January 9, 2008
Martin Luther King Day
Dr. Carolyn Goodman at the Museum
Last summer, the Museum lost a longtime friend and inspiration, Dr. Carolyn Goodman. Many of you know her name from her commitment to the Civil Right Movement. In 1964, members of the KKK murdered her son Andrew, along with Michael Schwerner and James Cheney, civil rights workers who had gone down to Mississippi to register Black voters. Following the murders, Dr. Goodman took up her son’s cause and devoted much of her life to civil rights. A beloved and frequent speaker at the Museum, Dr. Goodman shared intimate family details that made audiences truly feel like a part of her family. In honor of Dr. Goodman’s life and work, it is only fitting that we dedicate this year’s Martin Luther King, Jr. tribute to her memory.
In Letter from Birmingham Jail, Martin Luther King, Jr. wrote that “Injustice anywhere is a threat to justice everywhere.” It is in the spirit of Dr. King’s teachings and writings that a panel of distinguished religious leaders from the Jewish, Christian, Islamic, and Buddhist faiths will join moderator Reverend Dr. C. Welton Gaddy, President of The Interfaith Alliance Foundation, for a tribute to the important work of Dr. Martin Luther King, Jr. The evening will feature an interfaith discussion that will focus on the relationship between spiritual practice and social change, and the lessons of justice and equality that have inspired the panelists’ own activism. The Legacy of Dr. Martin Luther King, Jr. will take place at the Museum on Wednesday, January 16 at 6:30 p.m.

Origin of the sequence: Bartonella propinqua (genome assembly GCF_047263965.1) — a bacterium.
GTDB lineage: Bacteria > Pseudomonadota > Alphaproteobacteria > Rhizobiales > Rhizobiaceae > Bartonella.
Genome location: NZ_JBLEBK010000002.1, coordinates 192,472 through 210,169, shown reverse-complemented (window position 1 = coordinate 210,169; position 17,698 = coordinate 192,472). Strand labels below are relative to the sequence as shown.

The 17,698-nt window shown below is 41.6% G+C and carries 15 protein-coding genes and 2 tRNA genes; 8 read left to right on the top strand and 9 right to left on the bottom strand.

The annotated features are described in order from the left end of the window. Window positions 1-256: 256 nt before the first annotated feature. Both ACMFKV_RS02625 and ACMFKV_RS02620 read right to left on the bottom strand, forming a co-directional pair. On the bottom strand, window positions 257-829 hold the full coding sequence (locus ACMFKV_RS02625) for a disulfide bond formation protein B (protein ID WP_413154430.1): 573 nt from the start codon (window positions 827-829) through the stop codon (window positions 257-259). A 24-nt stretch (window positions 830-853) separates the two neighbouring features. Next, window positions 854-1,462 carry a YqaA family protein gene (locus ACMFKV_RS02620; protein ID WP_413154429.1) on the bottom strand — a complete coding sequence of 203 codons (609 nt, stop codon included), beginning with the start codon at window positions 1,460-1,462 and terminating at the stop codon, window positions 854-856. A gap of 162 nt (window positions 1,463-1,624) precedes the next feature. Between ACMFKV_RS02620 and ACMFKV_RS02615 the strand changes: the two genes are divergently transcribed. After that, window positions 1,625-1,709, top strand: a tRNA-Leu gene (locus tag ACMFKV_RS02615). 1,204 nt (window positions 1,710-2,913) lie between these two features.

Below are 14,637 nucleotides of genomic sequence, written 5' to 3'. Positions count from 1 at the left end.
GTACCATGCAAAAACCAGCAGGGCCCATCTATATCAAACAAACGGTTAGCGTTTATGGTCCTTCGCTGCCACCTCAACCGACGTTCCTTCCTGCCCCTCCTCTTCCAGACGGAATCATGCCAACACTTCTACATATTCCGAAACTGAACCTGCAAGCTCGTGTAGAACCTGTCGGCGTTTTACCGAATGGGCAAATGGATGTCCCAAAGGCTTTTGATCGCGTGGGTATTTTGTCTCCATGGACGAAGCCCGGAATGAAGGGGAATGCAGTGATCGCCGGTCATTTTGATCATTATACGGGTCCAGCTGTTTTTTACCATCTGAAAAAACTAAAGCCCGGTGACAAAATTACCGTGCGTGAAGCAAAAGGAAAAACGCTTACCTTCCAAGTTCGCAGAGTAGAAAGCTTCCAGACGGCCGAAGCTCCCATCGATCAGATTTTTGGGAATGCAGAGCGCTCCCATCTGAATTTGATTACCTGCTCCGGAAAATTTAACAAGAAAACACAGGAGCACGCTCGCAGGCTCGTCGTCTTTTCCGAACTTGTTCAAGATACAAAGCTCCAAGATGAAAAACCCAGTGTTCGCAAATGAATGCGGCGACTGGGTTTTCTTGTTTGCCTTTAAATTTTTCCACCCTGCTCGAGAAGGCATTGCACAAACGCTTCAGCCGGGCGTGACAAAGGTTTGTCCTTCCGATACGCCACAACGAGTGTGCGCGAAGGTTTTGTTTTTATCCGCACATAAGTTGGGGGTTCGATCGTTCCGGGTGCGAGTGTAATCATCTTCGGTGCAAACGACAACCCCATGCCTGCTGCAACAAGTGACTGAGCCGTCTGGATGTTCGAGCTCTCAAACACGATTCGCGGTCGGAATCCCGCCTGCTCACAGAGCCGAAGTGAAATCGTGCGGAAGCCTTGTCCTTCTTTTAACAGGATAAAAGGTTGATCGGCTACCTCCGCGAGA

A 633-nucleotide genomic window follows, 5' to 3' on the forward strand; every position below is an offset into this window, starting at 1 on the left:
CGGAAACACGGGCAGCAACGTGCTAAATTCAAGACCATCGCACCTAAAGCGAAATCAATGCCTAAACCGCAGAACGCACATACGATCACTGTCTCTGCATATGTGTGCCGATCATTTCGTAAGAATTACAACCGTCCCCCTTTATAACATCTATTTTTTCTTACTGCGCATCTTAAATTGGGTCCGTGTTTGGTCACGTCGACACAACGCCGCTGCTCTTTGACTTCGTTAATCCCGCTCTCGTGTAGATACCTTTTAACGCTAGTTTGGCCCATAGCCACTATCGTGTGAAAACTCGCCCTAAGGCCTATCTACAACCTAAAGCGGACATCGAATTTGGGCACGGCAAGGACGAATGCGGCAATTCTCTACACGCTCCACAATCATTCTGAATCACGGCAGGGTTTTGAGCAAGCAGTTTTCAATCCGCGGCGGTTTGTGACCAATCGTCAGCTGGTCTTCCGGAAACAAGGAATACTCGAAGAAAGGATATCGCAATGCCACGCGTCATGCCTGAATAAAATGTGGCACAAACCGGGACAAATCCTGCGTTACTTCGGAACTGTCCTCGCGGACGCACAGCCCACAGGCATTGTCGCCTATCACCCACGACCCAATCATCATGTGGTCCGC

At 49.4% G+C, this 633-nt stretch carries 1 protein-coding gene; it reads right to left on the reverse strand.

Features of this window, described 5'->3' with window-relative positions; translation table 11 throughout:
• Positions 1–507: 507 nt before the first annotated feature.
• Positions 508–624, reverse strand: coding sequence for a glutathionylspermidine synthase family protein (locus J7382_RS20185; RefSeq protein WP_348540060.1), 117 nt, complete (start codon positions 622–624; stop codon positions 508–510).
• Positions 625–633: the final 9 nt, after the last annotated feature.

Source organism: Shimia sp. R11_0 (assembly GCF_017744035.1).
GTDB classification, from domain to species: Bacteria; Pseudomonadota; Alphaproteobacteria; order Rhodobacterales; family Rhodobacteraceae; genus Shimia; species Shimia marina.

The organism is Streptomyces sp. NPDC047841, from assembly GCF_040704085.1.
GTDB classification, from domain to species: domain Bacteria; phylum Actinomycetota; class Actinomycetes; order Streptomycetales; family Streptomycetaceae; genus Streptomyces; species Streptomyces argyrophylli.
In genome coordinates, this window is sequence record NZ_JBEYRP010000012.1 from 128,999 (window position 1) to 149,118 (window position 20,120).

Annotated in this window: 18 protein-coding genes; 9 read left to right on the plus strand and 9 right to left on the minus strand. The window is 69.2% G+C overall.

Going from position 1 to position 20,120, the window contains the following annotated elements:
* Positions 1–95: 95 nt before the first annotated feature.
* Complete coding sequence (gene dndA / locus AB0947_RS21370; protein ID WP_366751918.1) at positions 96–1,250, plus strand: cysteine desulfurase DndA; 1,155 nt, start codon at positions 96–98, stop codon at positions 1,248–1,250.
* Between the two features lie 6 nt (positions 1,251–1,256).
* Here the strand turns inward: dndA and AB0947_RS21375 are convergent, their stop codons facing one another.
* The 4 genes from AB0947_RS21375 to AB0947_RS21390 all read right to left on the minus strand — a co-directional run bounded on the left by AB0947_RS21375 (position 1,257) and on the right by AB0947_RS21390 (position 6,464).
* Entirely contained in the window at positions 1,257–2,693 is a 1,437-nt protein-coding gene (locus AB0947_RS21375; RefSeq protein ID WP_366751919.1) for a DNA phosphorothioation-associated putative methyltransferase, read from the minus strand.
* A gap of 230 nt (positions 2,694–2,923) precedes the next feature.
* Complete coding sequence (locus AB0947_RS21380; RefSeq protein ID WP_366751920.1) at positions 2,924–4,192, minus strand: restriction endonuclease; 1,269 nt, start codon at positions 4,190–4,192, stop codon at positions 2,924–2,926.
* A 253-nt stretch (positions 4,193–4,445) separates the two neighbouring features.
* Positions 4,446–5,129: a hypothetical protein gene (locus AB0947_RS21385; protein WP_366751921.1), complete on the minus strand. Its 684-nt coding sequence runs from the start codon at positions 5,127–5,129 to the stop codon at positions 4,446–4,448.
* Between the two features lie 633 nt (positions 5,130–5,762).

“It is a fitting tribute to the legacy of Dr. King that we spend his birthday talking about the positive role faith and spirituality can play in social change,” said Rev. Gaddy. “Dr. King was able to bring people of many different faiths together to support the cause of Civil Rights. I would hope that religious leaders of today would turn to Dr. King’s legacy as a model for positive change rather than continuing to use faith as a source of division.”
The panel will include: Fr. Daniel Berrigan, West Side Jesuit Community; Dr. Calvin O. Butts, III, Pastor, Abyssinian Baptist Church; Dr. Ingrid Mattson, Director of Islamic Chaplaincy and Professor, Macdonald Center for Islamic Studies and Christian Muslim Relations, Hartford Seminary; Rev. T.K. Nakagaki, Head Resident Minister, The New York Buddhist Church; and author Al Vorspan, Director of Social Action Emeritus, Union for Reform Judaism.
The evening is co-sponsored by The Interfaith Alliance Foundation, a religious liberty organization dedicated to promoting the positive and healing role of religion in public life though education, research and civil discourse.
Click here for more information: http://www.mjhnyc.org/safrahall/visit_safra_15.htm#goodman
(Photo by Melanie Einzig)